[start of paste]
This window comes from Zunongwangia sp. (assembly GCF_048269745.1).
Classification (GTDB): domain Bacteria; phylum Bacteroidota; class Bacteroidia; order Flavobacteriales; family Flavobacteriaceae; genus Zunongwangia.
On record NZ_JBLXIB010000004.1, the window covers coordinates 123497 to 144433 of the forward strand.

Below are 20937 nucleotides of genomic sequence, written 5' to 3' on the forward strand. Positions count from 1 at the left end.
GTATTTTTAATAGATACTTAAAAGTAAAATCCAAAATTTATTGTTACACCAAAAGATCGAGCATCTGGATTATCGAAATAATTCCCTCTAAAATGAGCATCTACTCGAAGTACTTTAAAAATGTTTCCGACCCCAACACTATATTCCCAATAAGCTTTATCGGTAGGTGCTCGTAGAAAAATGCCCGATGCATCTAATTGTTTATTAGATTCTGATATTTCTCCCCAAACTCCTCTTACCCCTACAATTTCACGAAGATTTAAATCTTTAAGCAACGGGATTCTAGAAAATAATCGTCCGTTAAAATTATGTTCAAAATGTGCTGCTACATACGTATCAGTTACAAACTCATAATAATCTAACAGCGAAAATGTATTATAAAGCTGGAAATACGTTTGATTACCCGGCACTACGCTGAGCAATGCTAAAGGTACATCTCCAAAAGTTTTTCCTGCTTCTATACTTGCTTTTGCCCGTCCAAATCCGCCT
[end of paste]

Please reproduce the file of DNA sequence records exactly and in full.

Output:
This window comes from Zunongwangia sp. (assembly GCF_048269745.1).
Classification (GTDB): domain Bacteria; phylum Bacteroidota; class Bacteroidia; order Flavobacteriales; family Flavobacteriaceae; genus Zunongwangia.
On record NZ_JBLXIB010000004.1, the window covers coordinates 123497 to 144433 of the forward strand.

Below are 20937 nucleotides of genomic sequence, written 5' to 3' on the forward strand. Positions count from 1 at the left end.
GTATTTTTAATAGATACTTAAAAGTAAAATCCAAAATTTATTGTTACACCAAAAGATCGAGCATCTGGATTATCGAAATAATTCCCTCTAAAATGAGCATCTACTCGAAGTACTTTAAAAATGTTTCCGACCCCAACACTATATTCCCAATAAGCTTTATCGGTAGGTGCTCGTAGAAAAATGCCCGATGCATCTAATTGTTTATTAGATTCTGATATTTCTCCCCAAACTCCTCTTACCCCTACAATTTCACGAAGATTTAAATCTTTAAGCAACGGGATTCTAGAAAATAATCGTCCGTTAAAATTATGTTCAAAATGTGCTGCTACATACGTATCAGTTACAAACTCATAATAATCTAACAGCGAAAATGTATTATAAAGCTGGAAATACGTTTGATTACCCGGCACTACGCTGAGCAATGCTAAAGGTACATCTCCAAAAGTTTTTCCTGCTTCTATACTTGCTTTTGCCCGTCCAAATCCGCCT